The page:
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Brandon Sun (Canada): Shell launches roadshow to sell Sarnia oil refinery expansion

TORONTO (CP) – Weeks after Ontario was engulfed in a gasoline shortage of epic proportions, Shell Canada (TSX:SHC) is asking the public whether it would support construction of a new Sarnia-area oil refinery.

The company is to hold an open house Wednesday afternoon at a hotel in Wallaceburg, Ont., north of Chatham, to outline plans for a multibillion dollar refinery that would process heavy crude oil from Alberta.

The facility would be built alongside Shell’s existing refinery in St. Clair Township, said Leigh Anne Richardson, a spokesperson for Shell Canada.

Another consultation meeting is to be held at a Sarnia hotel on Thursday afternoon, she said.

“We’re looking to integrate our oil sands production in the Ontario region,” said Richardson, noting the new refinery would also help ease Ontario’s thin margin between supply and demand of oil products such as gasoline and diesel.

The province’s available fuel inventory became an issue in the aftermath of last month’s fire at Imperial Oil’s (TSX:IMO) refinery in Nanticoke, Ont.

Hundreds of gas stations across the province ran out of fuel in the weeks following the Feb. 15 blaze at the refinery, which normally processes about 118,000 barrels per day.

The shortage began at Imperial stations but soon spread across the market as consumers filled tanks at rival companies, including Shell’s own 600 stations.

“The supply situation is tight in Ontario and this refinery would be a welcome addition to help that out,” Richardson said.

Richardson said Shell has an option to buy about 2,400 hectares of land in Lambton County, near its current refinery, which processes 65,000 barrels per day of crude oil, and employs about 290 workers. The projected capacity of the new refinery would be 150,000 to 250,000 barrels per day.

The refinery project is in its infancy stages, however, and consultations will focus on drafting the terms of the environmental assessment, Richardson said. So far there has not been much opposition to speak of, she said.

“The reaction so far has been pretty positive,” said Richardson.

But Jim Brophy, the executive director of the Occupational Health Clinic for Ontario Workers, located in Sarnia, said the project could have a serious impact on the health of the public, which is already exposed to thousands of carcinogens from 30 local industrial facilities, including refineries, chemical and plastics plants.

“I appreciate the economic issues at stake here, but we need to have a serious examiniation of the potential health impacts that a brand new refinery could bring,” Brophy said.

Brophy, who has a doctorate in occupational and environmental health, said the Ontario Medical Association has singled out Sarnia for the highest rate of pollution-related deaths in the province.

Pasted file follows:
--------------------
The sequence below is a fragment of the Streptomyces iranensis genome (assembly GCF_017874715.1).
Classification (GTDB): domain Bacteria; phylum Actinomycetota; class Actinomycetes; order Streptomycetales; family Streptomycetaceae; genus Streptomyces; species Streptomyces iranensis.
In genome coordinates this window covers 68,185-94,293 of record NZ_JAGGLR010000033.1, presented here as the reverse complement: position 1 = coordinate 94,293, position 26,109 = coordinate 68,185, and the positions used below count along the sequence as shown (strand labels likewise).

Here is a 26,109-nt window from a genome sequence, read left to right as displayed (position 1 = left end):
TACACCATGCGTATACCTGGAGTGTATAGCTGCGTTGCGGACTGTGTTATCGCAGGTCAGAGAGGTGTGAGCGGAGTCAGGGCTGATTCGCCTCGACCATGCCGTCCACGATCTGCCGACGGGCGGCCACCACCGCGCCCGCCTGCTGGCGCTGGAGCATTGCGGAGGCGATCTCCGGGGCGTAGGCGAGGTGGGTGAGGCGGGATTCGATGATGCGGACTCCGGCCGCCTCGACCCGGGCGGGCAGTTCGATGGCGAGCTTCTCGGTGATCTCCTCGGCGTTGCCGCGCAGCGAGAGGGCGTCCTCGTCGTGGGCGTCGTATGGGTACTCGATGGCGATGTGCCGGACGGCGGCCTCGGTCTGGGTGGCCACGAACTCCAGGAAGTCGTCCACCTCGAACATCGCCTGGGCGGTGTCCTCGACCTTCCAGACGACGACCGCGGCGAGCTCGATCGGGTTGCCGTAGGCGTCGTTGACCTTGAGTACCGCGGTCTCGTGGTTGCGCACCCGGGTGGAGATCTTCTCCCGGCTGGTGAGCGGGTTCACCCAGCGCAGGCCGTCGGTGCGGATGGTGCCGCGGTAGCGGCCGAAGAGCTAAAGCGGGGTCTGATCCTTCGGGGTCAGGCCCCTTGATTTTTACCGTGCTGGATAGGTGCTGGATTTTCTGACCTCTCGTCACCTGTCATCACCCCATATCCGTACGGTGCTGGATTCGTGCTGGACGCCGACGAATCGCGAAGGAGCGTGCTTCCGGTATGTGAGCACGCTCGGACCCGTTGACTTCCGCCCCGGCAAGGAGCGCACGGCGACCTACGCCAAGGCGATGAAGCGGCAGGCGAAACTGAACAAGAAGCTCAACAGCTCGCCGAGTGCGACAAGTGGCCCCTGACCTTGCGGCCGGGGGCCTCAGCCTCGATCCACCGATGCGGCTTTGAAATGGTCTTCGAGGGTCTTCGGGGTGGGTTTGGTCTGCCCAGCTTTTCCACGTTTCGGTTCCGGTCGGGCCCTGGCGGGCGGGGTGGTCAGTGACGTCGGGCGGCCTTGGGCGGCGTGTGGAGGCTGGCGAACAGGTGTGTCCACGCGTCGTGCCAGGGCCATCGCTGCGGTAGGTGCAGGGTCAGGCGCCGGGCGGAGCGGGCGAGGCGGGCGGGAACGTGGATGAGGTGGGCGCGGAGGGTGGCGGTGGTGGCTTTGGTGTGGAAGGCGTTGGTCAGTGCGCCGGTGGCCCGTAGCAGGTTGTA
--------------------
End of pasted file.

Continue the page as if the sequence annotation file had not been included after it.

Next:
“It’s a public health issue,” Brophy said. “The environment already has more than its fair share of toxic exposures.

But Richardson said emissions control technology has advanced significantly since the last refinery was built in Canada in 1984.

“We’d be looking to utilize newer technologies available to minimize the environmental footprint,” Richardson said.

Shell has hired Jacques Whitford, an environmental engineering consulting firm, to conduct an environmental impact study. It has set aside $50 million for the study this year. The company also has a team of 40 staff in place, and has set up an office in Sarnia.

The planned $8.7 billion privatization of Shell Canada by parent company Royal Dutch Shell PLC could also throw the project into question, a Calgary analyst, who declined to be identified, said earlier this month.

Royal Dutch Shell now owns about 90 per cent of the Calgary-based Canadian unit.

The energy giant may decide to expand refinery operations in Alberta, or use existing refineries in the United States, the analyst said.

This is also a worry for Mike Bradley, Sarnia’s mayor, who said he’s telling the community to be cautious and not get excited just yet.

Bradley also said there hasn’t been any opposition to the project, and he speculated it’s because the refinery will be state-of-the art, will have no immediate neighbours, and will be removed from the local river, reducing the chance of water pollution.

“If it goes ahead, it’s almost like southwestern Ontario would be a mini Alberta,” he said, of the potential economic spinoffs, including construction jobs and more refinery workers.

“If it did go ahead it would be a chance for Eastern Canada to benefit in the tar sands directly,” Bradley said. “It’s a massive investment.”

Bradley also said the recent fuel shortage underscored the need for more refining capacity.

Michael Ervin, a Calgary-based oil and gas industry analyst, has said that overall, fuel supply has been tight in the North American market for several years. Demand has increased, but the industry’s capacity has not kept pace with new refineries.

Ontario’s five refineries, four in Sarnia and one in Nanticoke, have a current refining capacity for crude oil of about 474,000 barrels per day, according to the National Energy Board.

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